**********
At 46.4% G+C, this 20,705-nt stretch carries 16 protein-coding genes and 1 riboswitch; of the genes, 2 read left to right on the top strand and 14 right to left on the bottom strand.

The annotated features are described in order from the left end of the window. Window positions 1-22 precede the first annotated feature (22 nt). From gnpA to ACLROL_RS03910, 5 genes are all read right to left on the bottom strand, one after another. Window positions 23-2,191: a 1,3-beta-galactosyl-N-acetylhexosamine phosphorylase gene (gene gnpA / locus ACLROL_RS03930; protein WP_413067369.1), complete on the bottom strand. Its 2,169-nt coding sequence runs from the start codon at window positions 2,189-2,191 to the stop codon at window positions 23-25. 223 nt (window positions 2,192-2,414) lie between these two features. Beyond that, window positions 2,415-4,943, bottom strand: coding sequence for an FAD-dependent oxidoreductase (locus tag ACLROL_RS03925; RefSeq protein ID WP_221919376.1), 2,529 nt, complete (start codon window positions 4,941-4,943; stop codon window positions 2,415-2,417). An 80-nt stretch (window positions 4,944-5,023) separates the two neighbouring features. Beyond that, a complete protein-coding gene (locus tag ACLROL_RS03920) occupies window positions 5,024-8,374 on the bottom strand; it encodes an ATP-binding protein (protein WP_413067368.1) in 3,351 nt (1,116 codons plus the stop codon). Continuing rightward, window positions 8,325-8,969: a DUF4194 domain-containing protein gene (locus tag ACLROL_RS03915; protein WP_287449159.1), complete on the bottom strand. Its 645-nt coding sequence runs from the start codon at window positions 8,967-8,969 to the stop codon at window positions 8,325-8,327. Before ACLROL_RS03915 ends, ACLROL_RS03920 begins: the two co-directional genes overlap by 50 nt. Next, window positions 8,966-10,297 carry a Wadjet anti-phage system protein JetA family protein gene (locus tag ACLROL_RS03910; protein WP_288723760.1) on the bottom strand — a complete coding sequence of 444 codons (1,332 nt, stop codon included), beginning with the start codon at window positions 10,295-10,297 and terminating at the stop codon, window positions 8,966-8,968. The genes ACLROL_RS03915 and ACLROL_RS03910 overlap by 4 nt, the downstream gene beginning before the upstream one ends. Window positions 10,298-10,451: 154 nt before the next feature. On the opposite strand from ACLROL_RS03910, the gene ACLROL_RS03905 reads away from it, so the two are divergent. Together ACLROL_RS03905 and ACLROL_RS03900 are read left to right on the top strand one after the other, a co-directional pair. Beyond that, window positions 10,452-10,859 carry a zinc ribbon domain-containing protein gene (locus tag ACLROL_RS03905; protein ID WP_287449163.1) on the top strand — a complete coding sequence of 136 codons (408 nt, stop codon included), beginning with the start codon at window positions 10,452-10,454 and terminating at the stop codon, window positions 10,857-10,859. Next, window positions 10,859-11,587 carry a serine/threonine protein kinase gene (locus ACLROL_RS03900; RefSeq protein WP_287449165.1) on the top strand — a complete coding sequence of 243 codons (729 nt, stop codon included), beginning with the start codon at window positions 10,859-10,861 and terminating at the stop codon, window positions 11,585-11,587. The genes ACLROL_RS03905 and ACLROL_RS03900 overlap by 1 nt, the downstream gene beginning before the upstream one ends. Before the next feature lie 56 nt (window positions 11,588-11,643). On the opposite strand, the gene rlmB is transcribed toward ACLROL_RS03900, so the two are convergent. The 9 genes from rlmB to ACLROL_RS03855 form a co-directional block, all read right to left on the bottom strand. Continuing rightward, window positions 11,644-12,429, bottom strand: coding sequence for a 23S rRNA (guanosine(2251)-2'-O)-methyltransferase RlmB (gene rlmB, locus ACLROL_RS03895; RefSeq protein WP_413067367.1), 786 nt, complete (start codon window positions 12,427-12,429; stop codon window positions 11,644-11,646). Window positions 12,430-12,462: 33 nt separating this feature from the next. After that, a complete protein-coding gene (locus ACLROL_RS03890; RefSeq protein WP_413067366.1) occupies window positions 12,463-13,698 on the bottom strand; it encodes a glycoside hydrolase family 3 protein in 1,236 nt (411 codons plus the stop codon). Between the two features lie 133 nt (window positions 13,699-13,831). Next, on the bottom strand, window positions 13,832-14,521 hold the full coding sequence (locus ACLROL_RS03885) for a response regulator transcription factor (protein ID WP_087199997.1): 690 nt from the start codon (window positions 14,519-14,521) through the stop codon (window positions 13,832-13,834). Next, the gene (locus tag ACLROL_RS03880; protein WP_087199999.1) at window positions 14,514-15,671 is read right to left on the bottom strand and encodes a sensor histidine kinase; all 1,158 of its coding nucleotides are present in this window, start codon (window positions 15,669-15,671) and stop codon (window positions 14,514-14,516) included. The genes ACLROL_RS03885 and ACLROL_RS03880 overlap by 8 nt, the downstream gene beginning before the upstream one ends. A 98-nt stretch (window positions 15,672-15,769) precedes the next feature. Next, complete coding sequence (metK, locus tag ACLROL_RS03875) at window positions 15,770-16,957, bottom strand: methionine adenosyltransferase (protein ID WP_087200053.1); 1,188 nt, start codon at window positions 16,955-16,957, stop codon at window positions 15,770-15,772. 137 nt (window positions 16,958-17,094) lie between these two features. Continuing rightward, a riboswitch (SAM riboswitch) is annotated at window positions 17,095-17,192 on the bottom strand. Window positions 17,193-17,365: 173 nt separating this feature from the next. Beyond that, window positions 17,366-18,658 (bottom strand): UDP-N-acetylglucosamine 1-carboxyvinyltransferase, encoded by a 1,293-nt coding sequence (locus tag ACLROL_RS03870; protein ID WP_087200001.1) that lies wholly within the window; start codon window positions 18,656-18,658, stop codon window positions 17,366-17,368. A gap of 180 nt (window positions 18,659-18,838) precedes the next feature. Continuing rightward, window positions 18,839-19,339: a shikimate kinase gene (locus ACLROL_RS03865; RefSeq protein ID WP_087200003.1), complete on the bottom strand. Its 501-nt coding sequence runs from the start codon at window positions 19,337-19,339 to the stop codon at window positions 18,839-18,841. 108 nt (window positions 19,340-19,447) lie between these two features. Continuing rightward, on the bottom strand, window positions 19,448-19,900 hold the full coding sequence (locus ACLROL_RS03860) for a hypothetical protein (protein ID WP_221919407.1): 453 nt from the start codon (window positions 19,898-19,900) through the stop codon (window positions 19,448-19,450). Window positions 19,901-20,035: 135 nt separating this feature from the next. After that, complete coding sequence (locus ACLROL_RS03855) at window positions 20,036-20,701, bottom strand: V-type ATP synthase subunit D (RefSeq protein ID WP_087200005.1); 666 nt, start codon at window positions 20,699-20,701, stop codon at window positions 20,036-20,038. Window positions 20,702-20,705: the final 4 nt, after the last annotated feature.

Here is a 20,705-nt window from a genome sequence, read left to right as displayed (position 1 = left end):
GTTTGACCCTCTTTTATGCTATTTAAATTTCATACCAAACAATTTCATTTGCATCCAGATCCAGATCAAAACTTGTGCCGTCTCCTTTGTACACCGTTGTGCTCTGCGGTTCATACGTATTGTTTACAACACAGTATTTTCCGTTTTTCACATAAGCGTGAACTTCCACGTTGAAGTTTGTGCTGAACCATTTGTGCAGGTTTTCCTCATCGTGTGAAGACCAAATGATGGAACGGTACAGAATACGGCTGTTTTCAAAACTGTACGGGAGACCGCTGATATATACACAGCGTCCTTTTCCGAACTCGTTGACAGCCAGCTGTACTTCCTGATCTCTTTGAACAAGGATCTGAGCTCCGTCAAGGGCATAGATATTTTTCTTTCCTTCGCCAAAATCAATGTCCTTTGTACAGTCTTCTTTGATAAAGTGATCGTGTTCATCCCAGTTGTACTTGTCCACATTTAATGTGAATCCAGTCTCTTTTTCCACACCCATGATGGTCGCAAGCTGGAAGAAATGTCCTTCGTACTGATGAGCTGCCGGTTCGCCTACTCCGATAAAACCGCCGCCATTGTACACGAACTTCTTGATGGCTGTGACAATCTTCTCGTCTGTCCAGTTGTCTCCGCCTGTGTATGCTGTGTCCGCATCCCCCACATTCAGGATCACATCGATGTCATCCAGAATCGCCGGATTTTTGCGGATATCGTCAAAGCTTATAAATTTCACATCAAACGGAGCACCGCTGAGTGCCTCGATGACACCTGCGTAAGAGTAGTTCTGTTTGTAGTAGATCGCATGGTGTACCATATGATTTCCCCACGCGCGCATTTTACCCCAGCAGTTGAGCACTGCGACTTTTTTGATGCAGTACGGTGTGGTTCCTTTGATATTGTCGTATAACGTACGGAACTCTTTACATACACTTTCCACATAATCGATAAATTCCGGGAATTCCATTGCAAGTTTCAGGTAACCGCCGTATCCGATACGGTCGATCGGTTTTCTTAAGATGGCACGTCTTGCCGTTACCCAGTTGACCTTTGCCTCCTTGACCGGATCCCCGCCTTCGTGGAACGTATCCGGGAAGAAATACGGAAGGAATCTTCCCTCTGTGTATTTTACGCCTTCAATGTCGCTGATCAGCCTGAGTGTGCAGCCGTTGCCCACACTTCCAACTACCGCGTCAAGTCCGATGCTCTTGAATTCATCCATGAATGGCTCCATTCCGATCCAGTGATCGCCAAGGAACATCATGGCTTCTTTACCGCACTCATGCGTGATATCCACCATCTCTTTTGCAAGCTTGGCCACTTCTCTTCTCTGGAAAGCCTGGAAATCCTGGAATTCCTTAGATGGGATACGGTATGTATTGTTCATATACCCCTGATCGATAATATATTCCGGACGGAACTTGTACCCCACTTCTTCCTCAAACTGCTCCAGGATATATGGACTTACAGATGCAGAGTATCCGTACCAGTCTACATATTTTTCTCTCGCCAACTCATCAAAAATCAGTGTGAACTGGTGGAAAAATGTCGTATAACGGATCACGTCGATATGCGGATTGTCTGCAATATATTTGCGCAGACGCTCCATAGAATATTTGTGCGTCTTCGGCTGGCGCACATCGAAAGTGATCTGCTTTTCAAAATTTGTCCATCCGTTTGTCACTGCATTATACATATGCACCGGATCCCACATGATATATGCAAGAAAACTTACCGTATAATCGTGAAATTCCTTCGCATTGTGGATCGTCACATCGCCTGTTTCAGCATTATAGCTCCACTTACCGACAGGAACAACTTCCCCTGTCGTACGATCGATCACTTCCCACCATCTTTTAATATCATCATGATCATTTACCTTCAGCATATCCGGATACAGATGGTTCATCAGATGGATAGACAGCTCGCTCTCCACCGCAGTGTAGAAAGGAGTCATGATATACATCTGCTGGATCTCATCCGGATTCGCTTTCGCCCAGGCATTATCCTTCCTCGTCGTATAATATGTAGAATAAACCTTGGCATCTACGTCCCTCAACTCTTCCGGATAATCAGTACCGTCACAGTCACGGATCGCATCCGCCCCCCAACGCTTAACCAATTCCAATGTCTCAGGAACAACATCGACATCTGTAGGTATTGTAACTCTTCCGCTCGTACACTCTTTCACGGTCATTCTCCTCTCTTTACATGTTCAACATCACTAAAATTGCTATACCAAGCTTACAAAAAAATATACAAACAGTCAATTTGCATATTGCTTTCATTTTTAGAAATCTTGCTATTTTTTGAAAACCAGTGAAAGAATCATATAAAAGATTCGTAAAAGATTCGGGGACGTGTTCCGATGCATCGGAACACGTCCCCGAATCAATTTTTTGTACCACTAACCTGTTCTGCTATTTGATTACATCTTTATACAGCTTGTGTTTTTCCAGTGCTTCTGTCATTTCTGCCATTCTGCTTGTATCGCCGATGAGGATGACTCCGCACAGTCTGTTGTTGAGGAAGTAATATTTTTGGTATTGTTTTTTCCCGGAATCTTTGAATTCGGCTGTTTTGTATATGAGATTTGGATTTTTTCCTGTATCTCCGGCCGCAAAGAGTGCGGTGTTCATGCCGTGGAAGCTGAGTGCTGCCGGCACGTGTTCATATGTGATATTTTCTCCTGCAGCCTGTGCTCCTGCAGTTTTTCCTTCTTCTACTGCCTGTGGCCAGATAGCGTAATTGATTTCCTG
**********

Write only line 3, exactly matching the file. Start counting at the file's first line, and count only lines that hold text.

Here is a 20,705-nt window from a genome sequence, read left to right as displayed (position 1 = left end):